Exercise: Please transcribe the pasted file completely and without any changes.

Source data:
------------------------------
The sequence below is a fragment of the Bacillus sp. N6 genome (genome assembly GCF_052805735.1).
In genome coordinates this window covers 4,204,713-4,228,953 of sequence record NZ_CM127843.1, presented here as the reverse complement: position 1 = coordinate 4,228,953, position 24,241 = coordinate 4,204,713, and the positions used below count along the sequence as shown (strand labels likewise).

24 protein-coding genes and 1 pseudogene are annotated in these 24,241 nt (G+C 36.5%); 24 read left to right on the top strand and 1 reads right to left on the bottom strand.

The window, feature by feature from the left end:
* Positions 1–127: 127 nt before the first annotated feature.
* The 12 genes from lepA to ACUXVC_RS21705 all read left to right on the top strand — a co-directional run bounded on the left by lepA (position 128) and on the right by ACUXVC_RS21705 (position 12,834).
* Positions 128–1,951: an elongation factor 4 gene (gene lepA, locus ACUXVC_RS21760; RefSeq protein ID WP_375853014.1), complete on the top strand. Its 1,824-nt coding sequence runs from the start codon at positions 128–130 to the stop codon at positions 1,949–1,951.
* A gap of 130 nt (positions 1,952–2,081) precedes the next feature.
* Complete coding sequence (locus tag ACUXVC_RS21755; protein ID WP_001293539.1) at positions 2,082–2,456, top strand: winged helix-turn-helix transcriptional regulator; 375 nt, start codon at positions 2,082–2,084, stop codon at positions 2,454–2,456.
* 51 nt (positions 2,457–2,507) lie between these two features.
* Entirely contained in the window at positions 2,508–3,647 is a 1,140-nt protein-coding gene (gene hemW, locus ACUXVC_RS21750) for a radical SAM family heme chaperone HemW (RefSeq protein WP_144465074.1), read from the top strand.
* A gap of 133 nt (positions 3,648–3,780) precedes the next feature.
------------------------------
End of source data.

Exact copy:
The sequence below is a fragment of the Bacillus sp. N6 genome (genome assembly GCF_052805735.1).
In genome coordinates this window covers 4,204,713-4,228,953 of sequence record NZ_CM127843.1, presented here as the reverse complement: position 1 = coordinate 4,228,953, position 24,241 = coordinate 4,204,713, and the positions used below count along the sequence as shown (strand labels likewise).

24 protein-coding genes and 1 pseudogene are annotated in these 24,241 nt (G+C 36.5%); 24 read left to right on the top strand and 1 reads right to left on the bottom strand.

The window, feature by feature from the left end:
* Positions 1–127: 127 nt before the first annotated feature.
* The 12 genes from lepA to ACUXVC_RS21705 all read left to right on the top strand — a co-directional run bounded on the left by lepA (position 128) and on the right by ACUXVC_RS21705 (position 12,834).
* Positions 128–1,951: an elongation factor 4 gene (gene lepA, locus ACUXVC_RS21760; RefSeq protein ID WP_375853014.1), complete on the top strand. Its 1,824-nt coding sequence runs from the start codon at positions 128–130 to the stop codon at positions 1,949–1,951.
* A gap of 130 nt (positions 1,952–2,081) precedes the next feature.
* Complete coding sequence (locus tag ACUXVC_RS21755; protein ID WP_001293539.1) at positions 2,082–2,456, top strand: winged helix-turn-helix transcriptional regulator; 375 nt, start codon at positions 2,082–2,084, stop codon at positions 2,454–2,456.
* 51 nt (positions 2,457–2,507) lie between these two features.
* Entirely contained in the window at positions 2,508–3,647 is a 1,140-nt protein-coding gene (gene hemW, locus ACUXVC_RS21750) for a radical SAM family heme chaperone HemW (RefSeq protein WP_144465074.1), read from the top strand.
* A gap of 133 nt (positions 3,648–3,780) precedes the next feature.